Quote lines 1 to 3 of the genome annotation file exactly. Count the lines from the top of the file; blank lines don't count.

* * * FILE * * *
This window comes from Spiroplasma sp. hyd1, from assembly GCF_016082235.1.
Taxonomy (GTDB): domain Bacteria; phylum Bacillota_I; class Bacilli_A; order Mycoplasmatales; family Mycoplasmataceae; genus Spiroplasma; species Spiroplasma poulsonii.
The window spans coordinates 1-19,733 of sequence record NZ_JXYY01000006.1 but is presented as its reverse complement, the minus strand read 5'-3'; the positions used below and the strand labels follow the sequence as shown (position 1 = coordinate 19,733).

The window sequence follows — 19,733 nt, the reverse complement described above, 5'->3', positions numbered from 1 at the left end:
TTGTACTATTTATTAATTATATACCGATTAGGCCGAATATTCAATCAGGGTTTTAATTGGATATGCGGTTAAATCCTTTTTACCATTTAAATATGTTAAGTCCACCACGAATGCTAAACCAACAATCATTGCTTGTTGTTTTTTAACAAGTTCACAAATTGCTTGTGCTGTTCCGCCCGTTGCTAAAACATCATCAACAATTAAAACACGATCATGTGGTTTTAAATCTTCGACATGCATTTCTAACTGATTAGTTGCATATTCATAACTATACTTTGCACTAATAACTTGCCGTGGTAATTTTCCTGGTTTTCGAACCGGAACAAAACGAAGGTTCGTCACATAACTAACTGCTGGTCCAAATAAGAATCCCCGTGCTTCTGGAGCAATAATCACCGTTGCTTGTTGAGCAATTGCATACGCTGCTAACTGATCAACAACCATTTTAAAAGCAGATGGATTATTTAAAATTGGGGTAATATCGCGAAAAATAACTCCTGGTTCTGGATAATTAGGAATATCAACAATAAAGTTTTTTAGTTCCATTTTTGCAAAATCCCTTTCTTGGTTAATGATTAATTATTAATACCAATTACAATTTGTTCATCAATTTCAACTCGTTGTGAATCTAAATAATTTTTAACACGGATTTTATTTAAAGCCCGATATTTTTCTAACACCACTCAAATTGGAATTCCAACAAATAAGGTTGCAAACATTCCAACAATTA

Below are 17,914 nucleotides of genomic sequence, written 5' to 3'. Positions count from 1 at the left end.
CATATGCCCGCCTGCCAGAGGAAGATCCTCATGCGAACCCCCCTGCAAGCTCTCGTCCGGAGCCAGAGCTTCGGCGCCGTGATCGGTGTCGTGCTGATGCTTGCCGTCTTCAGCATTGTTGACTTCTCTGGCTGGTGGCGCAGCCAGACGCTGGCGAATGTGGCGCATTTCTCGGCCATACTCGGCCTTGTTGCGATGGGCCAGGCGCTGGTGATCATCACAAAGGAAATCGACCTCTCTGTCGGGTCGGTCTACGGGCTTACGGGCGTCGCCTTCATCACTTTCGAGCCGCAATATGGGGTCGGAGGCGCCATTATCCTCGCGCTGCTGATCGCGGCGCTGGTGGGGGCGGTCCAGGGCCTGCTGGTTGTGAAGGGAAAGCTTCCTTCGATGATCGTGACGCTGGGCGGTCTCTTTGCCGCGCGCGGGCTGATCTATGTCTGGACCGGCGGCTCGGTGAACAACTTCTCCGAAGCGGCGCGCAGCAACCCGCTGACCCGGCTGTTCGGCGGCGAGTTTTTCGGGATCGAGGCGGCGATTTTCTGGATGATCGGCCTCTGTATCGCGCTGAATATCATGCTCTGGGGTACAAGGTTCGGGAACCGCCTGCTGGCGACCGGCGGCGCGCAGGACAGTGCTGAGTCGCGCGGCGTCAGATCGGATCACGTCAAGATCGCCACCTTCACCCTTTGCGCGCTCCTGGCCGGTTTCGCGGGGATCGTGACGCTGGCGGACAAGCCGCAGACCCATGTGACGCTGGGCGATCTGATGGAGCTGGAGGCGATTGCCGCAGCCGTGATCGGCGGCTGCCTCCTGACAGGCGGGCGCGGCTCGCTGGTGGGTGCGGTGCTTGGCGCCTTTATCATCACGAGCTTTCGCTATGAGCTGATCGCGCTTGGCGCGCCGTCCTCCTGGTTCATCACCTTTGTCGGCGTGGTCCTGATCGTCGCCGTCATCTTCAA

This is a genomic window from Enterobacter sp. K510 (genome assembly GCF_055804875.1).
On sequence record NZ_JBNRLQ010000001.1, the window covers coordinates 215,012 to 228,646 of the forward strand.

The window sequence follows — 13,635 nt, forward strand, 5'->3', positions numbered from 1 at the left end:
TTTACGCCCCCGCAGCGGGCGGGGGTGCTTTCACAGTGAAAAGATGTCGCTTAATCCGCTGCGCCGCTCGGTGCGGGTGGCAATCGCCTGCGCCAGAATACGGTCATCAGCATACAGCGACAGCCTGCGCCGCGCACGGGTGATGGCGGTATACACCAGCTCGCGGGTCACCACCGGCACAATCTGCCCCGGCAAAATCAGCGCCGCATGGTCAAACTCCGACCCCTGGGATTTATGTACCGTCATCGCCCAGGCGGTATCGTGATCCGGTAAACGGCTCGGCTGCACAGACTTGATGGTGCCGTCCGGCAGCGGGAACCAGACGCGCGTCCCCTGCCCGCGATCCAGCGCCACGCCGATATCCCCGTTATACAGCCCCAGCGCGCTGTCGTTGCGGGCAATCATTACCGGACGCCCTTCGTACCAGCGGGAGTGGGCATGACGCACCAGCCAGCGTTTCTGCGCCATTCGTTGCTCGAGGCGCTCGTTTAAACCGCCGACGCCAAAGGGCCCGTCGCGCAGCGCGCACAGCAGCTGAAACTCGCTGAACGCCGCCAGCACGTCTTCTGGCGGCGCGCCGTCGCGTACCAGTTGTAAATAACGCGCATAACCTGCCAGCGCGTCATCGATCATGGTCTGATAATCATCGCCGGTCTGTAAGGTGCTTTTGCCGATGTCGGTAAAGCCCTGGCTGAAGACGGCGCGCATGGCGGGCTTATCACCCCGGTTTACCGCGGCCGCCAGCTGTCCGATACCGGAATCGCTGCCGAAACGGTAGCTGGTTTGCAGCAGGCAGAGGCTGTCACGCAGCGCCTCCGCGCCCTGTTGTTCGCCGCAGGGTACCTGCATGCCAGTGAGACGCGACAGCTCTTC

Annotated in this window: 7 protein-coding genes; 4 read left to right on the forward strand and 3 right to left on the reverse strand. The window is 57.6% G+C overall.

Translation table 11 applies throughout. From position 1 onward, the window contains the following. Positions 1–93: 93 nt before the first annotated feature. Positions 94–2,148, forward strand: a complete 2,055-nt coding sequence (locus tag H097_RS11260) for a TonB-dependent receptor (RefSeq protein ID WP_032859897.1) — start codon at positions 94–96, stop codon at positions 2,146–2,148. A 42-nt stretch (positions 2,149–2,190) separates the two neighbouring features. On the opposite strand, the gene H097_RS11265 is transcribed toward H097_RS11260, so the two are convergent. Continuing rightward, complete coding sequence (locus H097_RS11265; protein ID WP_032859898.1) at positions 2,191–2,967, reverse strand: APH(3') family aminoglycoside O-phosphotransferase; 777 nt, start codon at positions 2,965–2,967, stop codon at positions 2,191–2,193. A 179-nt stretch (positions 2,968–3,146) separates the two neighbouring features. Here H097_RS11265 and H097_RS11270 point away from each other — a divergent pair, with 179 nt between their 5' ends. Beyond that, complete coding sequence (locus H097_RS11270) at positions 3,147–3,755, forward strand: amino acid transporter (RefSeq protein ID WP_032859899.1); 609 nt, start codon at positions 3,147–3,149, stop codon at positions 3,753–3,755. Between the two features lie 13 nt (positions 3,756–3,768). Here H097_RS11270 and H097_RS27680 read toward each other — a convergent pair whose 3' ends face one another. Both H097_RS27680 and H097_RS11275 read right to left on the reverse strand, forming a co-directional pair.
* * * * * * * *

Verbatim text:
This window comes from Spiroplasma sp. hyd1, from assembly GCF_016082235.1.
Taxonomy (GTDB): domain Bacteria; phylum Bacillota_I; class Bacilli_A; order Mycoplasmatales; family Mycoplasmataceae; genus Spiroplasma; species Spiroplasma poulsonii.
The window spans coordinates 1-19,733 of sequence record NZ_JXYY01000006.1 but is presented as its reverse complement, the minus strand read 5'-3'; the positions used below and the strand labels follow the sequence as shown (position 1 = coordinate 19,733).